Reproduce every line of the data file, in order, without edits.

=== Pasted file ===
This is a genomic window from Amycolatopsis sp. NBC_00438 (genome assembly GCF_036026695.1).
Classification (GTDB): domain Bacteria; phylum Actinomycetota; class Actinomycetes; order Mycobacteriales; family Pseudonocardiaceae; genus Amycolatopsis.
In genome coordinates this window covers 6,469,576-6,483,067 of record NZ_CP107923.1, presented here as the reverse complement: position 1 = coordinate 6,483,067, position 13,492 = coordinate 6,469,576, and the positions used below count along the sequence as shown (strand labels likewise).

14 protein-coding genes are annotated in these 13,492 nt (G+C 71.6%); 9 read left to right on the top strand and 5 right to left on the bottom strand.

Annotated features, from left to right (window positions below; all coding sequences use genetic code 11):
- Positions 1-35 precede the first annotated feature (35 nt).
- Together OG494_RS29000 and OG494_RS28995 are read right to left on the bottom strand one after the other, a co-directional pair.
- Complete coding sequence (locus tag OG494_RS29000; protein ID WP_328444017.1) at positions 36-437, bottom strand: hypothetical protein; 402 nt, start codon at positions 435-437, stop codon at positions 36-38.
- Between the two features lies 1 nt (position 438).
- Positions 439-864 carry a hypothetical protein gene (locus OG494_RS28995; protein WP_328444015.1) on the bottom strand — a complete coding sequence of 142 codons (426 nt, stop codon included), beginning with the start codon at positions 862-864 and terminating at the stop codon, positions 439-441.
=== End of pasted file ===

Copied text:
This is a genomic window from Amycolatopsis sp. NBC_00438 (genome assembly GCF_036026695.1).
Classification (GTDB): domain Bacteria; phylum Actinomycetota; class Actinomycetes; order Mycobacteriales; family Pseudonocardiaceae; genus Amycolatopsis.
In genome coordinates this window covers 6,469,576-6,483,067 of record NZ_CP107923.1, presented here as the reverse complement: position 1 = coordinate 6,483,067, position 13,492 = coordinate 6,469,576, and the positions used below count along the sequence as shown (strand labels likewise).

14 protein-coding genes are annotated in these 13,492 nt (G+C 71.6%); 9 read left to right on the top strand and 5 right to left on the bottom strand.

Annotated features, from left to right (window positions below; all coding sequences use genetic code 11):
- Positions 1-35 precede the first annotated feature (35 nt).
- Together OG494_RS29000 and OG494_RS28995 are read right to left on the bottom strand one after the other, a co-directional pair.
- Complete coding sequence (locus tag OG494_RS29000; protein ID WP_328444017.1) at positions 36-437, bottom strand: hypothetical protein; 402 nt, start codon at positions 435-437, stop codon at positions 36-38.
- Between the two features lies 1 nt (position 438).
- Positions 439-864 carry a hypothetical protein gene (locus OG494_RS28995; protein WP_328444015.1) on the bottom strand — a complete coding sequence of 142 codons (426 nt, stop codon included), beginning with the start codon at positions 862-864 and terminating at the stop codon, positions 439-441.